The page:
So there we have it: The polls show that the Russian leader is "hugely popular," but it's only because the Russian people are deluded and out of touch with reality. But, speaking of patriotic and chauvinistic euphoria, let's have a look at the other July 30th front-page article about public opinion in a foreign country. But this time the foreign country is a friend of Washington.
Polling The Friend
On the same day that Putin's popularity was being cast into doubt, the headline on the front page of the Washington Post was "Gaza War Hugely Popular in Israel." It started out like this: "The airwaves are filled with images of death and destruction in the Gaza Strip. President Obama is pressing for an immediate cease-fire. More than 50 Israeli soldiers have been killed. But at home, Prime Minister Benjamin Netanyahu is riding a massive wave of popularity." (Kind of like the Russian president, except there the focus is on "growing alarm.")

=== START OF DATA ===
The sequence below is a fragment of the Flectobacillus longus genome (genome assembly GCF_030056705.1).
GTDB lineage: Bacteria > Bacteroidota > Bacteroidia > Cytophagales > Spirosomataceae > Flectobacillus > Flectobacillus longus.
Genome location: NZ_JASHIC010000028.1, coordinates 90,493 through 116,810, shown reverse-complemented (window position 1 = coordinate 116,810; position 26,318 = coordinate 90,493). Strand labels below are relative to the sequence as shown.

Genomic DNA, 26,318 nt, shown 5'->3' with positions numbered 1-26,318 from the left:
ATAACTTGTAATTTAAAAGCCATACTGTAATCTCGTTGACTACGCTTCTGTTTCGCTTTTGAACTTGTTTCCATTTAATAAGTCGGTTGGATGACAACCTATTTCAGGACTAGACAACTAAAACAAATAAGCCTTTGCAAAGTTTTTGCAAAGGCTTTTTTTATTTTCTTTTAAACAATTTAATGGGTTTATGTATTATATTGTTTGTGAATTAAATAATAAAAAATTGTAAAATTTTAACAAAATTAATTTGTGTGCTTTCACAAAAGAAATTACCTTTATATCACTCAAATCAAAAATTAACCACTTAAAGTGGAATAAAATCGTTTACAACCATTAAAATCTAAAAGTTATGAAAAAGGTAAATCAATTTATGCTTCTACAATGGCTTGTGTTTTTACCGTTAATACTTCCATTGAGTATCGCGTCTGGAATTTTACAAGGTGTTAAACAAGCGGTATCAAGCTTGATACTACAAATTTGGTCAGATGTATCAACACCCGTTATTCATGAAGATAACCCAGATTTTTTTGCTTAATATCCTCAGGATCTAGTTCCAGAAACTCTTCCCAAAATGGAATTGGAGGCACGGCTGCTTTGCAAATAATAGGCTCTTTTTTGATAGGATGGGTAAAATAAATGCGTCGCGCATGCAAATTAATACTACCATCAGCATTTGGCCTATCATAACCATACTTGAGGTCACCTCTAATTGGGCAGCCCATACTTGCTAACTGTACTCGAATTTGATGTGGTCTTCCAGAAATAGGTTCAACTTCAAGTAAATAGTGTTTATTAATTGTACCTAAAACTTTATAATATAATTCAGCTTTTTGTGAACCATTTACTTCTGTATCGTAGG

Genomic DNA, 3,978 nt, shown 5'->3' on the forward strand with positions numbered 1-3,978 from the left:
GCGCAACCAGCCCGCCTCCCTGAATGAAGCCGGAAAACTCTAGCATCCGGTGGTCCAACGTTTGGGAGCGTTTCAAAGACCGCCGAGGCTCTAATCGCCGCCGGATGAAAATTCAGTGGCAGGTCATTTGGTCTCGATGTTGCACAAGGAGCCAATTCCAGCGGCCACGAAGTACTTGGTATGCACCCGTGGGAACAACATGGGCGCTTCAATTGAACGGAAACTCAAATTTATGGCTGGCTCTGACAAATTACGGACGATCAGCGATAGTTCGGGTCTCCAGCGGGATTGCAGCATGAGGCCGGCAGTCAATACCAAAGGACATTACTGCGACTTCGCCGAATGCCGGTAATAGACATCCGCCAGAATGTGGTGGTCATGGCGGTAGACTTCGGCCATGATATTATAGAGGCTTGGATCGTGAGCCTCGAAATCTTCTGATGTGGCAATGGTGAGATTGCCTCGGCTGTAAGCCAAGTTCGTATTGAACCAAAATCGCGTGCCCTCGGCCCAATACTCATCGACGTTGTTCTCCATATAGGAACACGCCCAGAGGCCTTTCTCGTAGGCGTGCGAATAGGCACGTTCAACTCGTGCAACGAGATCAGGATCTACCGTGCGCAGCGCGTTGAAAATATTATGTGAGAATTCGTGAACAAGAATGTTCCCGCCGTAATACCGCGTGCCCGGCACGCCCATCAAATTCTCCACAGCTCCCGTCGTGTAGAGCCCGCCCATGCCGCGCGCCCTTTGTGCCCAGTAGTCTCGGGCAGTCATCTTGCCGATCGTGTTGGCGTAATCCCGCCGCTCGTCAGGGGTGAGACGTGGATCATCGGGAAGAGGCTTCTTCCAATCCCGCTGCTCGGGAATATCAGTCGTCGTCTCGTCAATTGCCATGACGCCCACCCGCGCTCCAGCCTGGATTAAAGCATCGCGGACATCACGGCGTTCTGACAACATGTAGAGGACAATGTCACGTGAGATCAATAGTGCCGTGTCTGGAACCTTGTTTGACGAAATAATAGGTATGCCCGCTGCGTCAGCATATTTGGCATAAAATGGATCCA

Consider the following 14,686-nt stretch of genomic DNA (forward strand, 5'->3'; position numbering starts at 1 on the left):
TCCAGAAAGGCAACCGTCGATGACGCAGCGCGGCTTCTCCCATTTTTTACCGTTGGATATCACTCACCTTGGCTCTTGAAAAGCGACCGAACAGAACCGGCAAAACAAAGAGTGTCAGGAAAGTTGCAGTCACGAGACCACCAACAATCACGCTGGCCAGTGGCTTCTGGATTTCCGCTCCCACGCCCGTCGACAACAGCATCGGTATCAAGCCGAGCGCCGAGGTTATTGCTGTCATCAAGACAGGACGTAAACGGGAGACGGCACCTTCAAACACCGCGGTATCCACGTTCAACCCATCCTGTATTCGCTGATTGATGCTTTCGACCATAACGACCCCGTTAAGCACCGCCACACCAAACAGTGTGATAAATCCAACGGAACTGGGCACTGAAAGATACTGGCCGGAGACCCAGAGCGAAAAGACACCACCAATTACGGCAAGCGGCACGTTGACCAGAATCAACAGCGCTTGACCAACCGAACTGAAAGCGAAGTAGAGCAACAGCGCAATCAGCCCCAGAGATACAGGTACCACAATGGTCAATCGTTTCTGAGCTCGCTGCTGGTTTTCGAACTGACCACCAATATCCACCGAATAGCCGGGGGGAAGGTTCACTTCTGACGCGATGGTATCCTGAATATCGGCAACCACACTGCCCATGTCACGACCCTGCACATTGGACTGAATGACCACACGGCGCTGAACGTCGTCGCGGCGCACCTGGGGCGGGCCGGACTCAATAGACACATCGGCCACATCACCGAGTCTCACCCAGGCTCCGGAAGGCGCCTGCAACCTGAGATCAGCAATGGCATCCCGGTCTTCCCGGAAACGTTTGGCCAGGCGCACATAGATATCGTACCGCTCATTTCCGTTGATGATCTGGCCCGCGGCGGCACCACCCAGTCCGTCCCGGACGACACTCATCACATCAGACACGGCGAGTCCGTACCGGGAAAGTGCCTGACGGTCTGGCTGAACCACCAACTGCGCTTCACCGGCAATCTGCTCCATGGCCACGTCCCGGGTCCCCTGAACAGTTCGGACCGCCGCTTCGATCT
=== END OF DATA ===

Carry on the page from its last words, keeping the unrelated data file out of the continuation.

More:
The interpretation seems to reflect the data in the survey (as reported; I can't read the actual poll since it only appears in what I guess is Hebrew). Here's how the Post phrases it:
It's not so easy to spot the propaganda in that paragraph, unless you know something about Israel. The very next paragraph gives a hint as to the nature of the propaganda. Read closely:
Did you notice that the polls themselves appear to reference only "Jewish Israelis" and "Israeli Jews"? Yet the Post translates this as reports on attitudes among "the Israeli public" or simply "Israelis." And this is no accident, as similar references are sprinkled throughout the article, with the Post referring to "strong domestic support" and "A sweeping majority of Israelis,"and "a national consensus." The Post tells us that "these days Netanyahu's rivals on both ends of the political spectrum are supporting him."